WHY? WHY? WHY do you try to ignore your sin as if it cannot be known?
That which is done in secret he will reveal openly, that which David did in private his son Abslalom did in front of all the people; exactly that which God said would come to pass, did. Then know of a certainty that your sin, no matter how private, will BE brought to your remembrance before a holy God that cannot be mocked.
O PLEASE, if you acknowledge your sin before the Lord there is forgiveness, thou shalt not die, and it will be forgotten; But if you would keep it hidden and not seek after the Lord for forgiveness for them, in the hope YOU will forget, know the Lord will bring it to your remembrance again… IN HIS FURY. Trying to hide sin from God is like TRYING TO HIDE dust from light; no matter how much you don’t see, the light will.
David was a man after God’s own heart, not because he was perfect in his deeds and actions, but because he sought God and turned to him in sorrow when he was rebuked.
BUT TODAY SO MANY ARE SO FILLED WITH SIN AND PRIDE that they actually think that if they pretend all is good ALL ACTUALLY IS GOOD;
if they pretend they have not sinned, then THEY HAVE NOT ACTUALLY SINNED;
if they pretend nothing is their fault, NOTHING IS ACTAULLY THEIR FAULT.
They won’t believe God will forgive their sin, BUT THEY DO BELIEVE THEIR SIN DOES NOT EXISTS IF THEY SIMPLY IGNORE ITS EXISTANCE!!!
But those who acknowledge their offence, these are free. If they seek the Lord, they WILL find him, WHEN THEY SEARCH FOR HIM WITH ALL THEIR HEARTS.
David’s transgression had a cost and the price was paid through the troubles of David. God put away his sin when he acknowledged it, he did not die, but the consequences lingered.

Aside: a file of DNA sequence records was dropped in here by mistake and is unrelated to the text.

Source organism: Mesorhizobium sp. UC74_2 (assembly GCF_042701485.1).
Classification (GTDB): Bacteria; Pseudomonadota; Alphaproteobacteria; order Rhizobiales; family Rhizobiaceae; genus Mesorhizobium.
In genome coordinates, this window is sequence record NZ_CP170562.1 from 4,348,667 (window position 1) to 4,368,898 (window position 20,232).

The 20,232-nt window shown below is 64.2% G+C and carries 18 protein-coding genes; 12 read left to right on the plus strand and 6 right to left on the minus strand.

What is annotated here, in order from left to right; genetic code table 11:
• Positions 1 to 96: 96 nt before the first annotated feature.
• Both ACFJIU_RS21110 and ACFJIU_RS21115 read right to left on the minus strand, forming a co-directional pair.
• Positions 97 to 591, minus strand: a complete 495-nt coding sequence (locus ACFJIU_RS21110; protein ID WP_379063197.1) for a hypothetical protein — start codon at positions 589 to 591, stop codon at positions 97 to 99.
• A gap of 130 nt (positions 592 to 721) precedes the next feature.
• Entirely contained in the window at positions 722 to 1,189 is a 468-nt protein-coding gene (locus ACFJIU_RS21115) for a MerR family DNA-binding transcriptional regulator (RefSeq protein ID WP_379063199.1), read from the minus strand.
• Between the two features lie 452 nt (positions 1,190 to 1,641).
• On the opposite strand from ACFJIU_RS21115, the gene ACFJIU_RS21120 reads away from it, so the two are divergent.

Your sin has a cost, the price of which was paid by God through his Son Jesus Christ. God will put away your sin when you repent and give your life to Christ, you will not be damned, YET he that gave his life for you still bears the marks.
Jesus died that you might live, WHAT WILL YOU DO WITH YOUR SIN THAT YOU CANNOT HIDE, but lay it at the feet of Christ. The sacrifice of God is a broken and contrite heart!
Tally of David
Chapter 22 is the Song of David, entering to the seventh verse of chapter 23 are the last words of David the King.
Prior to his last words, David gathered together all that was required to build the house of God, the house will be known historically as the Temple of Solomon, named after the son of David who performed the construction.
Yet the architect was God, the material gatherer was David, the builder Solomon.
The Last words of David are effectively his last will and testament. He tells of his origin, the mean state from which he came as “the son of Jesse” (v1)
Though he rose to the height of a King in Gods government, yet he recalls from where he was brought. So too should we remember with humility the rock from which we are carved, only God can chip away that which is not of him.
He tells of his purpose, he was “the anointed of the God of Jacob”, he was in the service of God for the work of God to the people of God.
No matter where you come from, the Lord has a purpose for you. One you will discover when you turn to him with all your heart.
He tells of the righteousness of God, “he that ruleth over men must be just, ruling in the fear of God”. Where justice is, judgement is. His word helps us to know right from wrong and where we need turn when we do wrong.
Finally he tells of the end for the wicked “But the sons of Belial shall be all of them as thorns thrust away” The Bible says “There is a way which seemeth right unto a man, but the ends thereof are the ways of death”
Finally all David’s works together with his mighty men was totalled and completed
David was a man after Gods own heart, not because he was a perfect man, but because he sought God’s righteousness and not his own.
If you will not seek after Gods heart, there is little chance you can know your own.